Mori was born in the Nagata-chô neighborhood of Kagoshima in 1847. In 1865, at the age of 19, Mori was one of a number of students sent by Satsuma han secretly to England for study. While in England, he studied naval surveying. Mori then traveled to the United States in 1867/7, and returned to Japan the following year, in 1868/6. In 1869, Mori called for the prohibition of general private ownership of swords, and resigned his official post over the associated controversy. He then returned to Kagoshima, and opened an English-language school.
He was sent to Washington DC in 1870 as Japan's first minister to the US, and while there oversaw a number of surveys of the American educational system. He later served terms as ambassador to China, vice-minister of foreign affairs, and ambassador to England, among a number of other positions, before becoming Minister of Education in 1885. He held that position until his assassination, at his official residence, on the morning of the promulgation of the Meiji Constitution, February 11, 1889.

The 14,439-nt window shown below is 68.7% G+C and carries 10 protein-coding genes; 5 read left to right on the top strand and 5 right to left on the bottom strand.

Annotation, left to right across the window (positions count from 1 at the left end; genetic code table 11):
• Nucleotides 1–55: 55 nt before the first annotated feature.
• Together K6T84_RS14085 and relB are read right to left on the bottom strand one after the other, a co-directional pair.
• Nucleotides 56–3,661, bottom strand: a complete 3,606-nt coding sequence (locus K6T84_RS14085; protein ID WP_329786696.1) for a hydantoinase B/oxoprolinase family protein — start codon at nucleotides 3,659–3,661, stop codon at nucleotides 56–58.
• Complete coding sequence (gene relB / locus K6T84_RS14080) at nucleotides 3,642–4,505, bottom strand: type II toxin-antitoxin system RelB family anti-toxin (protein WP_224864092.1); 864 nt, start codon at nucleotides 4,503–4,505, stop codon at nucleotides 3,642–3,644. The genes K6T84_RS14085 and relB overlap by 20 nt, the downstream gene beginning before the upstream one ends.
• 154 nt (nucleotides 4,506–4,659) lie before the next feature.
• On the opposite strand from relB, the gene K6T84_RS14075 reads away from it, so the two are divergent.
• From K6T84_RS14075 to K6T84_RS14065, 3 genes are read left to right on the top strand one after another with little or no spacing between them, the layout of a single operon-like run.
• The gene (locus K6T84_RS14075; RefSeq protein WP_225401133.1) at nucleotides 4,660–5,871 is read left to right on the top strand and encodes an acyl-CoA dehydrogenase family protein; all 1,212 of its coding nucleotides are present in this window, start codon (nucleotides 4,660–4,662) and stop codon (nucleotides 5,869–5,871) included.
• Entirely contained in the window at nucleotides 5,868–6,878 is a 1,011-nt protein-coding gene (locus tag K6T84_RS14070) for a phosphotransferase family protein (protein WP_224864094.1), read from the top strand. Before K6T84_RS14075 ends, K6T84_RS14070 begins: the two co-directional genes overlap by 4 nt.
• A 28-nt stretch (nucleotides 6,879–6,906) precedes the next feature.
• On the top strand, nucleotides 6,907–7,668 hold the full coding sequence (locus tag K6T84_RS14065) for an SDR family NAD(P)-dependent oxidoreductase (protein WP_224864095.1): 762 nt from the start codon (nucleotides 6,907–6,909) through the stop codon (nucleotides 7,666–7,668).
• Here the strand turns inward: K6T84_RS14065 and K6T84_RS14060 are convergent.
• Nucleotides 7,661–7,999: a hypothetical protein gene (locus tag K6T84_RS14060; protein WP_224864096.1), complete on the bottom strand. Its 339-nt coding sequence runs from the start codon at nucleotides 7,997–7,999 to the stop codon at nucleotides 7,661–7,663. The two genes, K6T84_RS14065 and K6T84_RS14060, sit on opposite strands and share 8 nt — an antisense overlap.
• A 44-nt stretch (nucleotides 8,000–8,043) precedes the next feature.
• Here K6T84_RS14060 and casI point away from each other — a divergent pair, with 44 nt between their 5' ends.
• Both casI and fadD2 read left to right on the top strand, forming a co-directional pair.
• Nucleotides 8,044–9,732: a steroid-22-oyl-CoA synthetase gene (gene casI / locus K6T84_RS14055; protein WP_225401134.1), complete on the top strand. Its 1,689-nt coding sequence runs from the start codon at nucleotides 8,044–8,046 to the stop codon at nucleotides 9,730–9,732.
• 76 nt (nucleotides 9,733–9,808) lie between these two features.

As Minister of Education, Mori shaped the Japanese education system based largely on the Prussian model, and with the ideal in mind that public education "should produce men to serve the nation." He was also a supporter of women's rights, monogamy, and freedom of belief; his assassination is said to have been motivated by a belief that Mori had been irreverent or disrespectful during a visit to Ise Shrine.
- Marius Jansen, China in the Tokugawa World, Harvard University Press (1992), 114-115.
- Plaque at the monument to the Satsuma students at Kagoshima Chûô train station, Kagoshima.